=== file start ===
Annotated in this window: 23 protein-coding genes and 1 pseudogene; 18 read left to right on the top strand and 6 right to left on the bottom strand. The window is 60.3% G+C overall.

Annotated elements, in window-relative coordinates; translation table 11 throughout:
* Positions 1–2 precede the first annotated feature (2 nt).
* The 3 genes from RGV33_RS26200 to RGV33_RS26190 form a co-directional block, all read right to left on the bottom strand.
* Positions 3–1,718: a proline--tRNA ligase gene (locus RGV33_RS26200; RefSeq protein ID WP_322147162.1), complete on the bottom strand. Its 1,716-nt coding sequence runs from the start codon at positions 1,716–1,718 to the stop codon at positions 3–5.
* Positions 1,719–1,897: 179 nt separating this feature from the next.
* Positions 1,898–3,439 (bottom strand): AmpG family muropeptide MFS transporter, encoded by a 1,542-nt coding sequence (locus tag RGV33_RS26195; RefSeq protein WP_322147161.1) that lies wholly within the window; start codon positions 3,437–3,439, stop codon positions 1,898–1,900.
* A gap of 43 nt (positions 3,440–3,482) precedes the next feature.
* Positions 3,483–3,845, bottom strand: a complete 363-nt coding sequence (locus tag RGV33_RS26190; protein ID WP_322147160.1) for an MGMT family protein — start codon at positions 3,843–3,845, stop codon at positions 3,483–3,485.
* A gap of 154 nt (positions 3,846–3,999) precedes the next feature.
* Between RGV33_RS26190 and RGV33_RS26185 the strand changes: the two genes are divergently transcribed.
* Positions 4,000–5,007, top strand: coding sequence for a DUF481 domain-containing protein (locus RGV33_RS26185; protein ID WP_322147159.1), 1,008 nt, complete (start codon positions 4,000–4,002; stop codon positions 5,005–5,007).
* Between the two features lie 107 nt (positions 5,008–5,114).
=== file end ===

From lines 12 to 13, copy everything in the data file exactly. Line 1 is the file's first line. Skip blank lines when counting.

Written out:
* Positions 4,000–5,007, top strand: coding sequence for a DUF481 domain-containing protein (locus RGV33_RS26185; protein ID WP_322147159.1), 1,008 nt, complete (start codon positions 4,000–4,002; stop codon positions 5,005–5,007).
* Between the two features lie 107 nt (positions 5,008–5,114).